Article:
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Potty Training Pups

by Alan and Danielle Higham, Sep 2018

Imagine bringing your new adorable puppy home. They walk around your home cautiously, explore and settle themselves in. You love them more than you ever thought you could love anything. Their big brown eyes, their floppy ears and paws that they haven’t quite grown into. It is truly a magical time.

And then the next day, they’ve had a little accident and ruined your carpet. You obviously cant be around all the time to know what they are up to and whether they need to go out or not, so you let it go. But then it happens again. And again. And suddenly, this bundle of joy has turned into a mess-making machine that you are just getting sick of. We have all been there.

But don’t worry. They won’t be doing this forever and if you follow this guide, your puppy will be housetrained before you can say, “maybe I’m not ready for the responsibility.”

Puppies, just like children, need structure. They will generally need to go as soon as they wake up and after a meal, as it stimulates their digestive system. Make this the first thing you do with them in the morning and take them out after every meal.

Puppies also have very poor bladder control and may have an accident when they get excited. Be patient, as even humans have been at that stage at some point in their lives!

Try to go out with your puppy every time, and use cue words and reassurance when they do go in the right place, the same way you would with a toddler.

Since puppies are creatures of habits, they will soon associate doing their business outside with the cue words and rewards you give them.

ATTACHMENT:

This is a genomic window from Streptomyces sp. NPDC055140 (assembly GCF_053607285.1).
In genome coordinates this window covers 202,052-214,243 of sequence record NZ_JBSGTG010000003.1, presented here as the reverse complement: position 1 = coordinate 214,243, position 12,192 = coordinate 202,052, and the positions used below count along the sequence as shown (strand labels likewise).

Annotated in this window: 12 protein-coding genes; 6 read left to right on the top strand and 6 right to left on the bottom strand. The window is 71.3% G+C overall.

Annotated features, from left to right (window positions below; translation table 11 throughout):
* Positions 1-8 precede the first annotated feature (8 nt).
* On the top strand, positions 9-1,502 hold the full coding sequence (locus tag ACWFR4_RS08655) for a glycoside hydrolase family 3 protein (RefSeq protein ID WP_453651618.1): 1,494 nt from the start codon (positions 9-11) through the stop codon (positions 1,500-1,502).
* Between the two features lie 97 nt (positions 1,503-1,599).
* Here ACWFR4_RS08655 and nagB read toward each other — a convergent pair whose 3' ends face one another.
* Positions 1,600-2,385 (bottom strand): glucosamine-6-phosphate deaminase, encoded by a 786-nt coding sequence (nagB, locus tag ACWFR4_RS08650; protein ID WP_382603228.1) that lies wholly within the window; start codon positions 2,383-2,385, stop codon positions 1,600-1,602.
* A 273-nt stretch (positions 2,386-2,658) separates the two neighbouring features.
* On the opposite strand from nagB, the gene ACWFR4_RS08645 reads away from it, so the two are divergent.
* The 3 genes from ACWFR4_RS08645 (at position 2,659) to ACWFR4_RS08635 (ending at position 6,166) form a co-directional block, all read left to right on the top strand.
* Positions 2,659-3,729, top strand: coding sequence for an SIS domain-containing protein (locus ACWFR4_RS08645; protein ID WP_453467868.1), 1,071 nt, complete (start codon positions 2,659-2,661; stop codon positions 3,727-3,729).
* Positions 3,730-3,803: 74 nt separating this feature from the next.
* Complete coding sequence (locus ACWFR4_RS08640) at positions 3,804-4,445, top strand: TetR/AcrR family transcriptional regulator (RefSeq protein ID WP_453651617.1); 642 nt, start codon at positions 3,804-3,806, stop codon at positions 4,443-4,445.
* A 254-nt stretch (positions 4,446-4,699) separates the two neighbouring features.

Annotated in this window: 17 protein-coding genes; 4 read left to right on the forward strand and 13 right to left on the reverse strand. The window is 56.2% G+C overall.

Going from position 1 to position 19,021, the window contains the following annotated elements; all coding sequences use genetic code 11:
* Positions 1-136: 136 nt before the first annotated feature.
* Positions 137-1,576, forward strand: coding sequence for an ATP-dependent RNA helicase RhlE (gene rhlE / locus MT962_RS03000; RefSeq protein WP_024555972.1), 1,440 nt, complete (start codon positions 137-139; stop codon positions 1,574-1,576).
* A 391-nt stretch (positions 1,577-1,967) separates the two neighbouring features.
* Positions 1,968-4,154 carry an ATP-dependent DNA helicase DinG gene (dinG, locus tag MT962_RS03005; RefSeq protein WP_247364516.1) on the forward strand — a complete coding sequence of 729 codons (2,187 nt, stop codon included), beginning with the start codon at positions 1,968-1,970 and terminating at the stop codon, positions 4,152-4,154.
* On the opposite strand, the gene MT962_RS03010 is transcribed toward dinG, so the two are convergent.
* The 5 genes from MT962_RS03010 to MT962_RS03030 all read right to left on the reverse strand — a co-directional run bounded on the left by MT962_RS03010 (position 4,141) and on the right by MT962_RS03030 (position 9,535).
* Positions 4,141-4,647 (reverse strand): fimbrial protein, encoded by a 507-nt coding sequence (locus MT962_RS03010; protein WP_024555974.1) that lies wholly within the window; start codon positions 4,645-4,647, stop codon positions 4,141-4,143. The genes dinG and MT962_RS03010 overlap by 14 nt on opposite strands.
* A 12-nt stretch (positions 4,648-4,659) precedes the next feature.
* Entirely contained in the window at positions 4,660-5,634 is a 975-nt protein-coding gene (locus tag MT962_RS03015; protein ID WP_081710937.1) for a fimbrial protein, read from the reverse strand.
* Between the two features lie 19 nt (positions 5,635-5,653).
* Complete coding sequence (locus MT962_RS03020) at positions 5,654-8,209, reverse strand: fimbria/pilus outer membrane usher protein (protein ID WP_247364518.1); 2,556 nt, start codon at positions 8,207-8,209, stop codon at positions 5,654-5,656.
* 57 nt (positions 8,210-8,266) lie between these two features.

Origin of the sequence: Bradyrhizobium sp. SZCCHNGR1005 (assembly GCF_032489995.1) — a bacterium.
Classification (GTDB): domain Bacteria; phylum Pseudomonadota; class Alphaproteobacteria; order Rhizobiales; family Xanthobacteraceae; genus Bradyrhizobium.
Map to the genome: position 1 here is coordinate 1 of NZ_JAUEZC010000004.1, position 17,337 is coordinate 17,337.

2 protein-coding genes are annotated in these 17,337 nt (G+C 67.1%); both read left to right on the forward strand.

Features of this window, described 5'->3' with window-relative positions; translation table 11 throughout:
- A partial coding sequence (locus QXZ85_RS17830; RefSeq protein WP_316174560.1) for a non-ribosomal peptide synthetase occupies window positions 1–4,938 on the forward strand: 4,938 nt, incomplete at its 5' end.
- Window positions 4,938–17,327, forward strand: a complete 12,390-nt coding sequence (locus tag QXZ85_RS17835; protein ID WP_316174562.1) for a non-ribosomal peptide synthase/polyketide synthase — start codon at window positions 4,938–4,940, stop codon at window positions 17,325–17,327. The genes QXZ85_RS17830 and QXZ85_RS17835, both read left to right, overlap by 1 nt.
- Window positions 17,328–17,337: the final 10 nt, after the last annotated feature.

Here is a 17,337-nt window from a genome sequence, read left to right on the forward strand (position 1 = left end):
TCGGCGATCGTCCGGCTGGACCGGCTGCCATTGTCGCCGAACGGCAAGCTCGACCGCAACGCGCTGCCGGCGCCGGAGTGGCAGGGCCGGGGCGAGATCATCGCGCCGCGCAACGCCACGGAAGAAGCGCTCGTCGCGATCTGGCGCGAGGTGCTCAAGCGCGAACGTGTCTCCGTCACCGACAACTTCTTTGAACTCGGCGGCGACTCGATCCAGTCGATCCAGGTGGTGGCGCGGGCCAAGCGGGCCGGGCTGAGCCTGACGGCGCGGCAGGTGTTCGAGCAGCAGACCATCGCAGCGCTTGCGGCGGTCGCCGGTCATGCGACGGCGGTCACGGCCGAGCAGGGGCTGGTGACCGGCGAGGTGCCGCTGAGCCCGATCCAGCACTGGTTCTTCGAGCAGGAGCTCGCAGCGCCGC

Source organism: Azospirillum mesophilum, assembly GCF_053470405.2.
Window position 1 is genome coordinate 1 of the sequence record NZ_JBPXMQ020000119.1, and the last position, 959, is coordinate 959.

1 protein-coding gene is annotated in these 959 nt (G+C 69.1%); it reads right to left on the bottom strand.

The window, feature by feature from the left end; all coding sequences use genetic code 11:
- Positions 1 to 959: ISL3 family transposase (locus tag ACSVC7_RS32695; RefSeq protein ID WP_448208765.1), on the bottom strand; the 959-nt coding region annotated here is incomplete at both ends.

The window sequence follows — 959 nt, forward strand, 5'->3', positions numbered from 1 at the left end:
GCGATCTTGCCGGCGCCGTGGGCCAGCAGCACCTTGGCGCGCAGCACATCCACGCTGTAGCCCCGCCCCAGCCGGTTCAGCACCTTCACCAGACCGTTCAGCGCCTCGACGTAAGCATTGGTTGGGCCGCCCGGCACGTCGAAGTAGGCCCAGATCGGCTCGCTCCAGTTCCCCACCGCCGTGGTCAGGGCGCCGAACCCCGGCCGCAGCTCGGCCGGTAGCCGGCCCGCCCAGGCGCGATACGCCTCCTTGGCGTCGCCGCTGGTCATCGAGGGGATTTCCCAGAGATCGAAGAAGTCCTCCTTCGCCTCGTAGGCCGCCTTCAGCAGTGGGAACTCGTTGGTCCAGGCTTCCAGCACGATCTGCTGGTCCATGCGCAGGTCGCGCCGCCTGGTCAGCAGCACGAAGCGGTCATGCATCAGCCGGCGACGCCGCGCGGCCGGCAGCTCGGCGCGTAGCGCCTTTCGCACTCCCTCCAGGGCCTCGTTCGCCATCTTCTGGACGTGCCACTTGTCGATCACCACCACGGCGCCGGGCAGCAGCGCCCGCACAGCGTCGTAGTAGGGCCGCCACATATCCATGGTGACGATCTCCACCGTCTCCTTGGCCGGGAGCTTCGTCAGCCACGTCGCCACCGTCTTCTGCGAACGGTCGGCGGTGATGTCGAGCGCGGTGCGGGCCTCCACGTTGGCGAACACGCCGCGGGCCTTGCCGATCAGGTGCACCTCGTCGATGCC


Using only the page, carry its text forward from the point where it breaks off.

Common errors new owners make which can really upset your puppy’s toilet routine include over-feeding, irregular feeding times and unsuitable diet full of salty food.

Moreover, do not place unrealistic expectations on your new puppy, such as waiting for them to tell you when they want to go out. Also, contrary to popular belief, punishing your puppy for going indoors will only make them scared of going in front of you at all, stretching out the whole processes. You also shouldn’t expect them to be able to make it through the whole night when they are particularly young.

Furthermore, do not associate phrases like ‘good boy/girl’ with toilet time. Use cue words instead. Imagine what could happen next time you praise them for something unrelated…

However, most importantly, make sure not to be lazy with them. Puppies, like children, need help in their formative months. Be understanding and work with them, and before you know it, your frustrating foe will become your furry friend once again!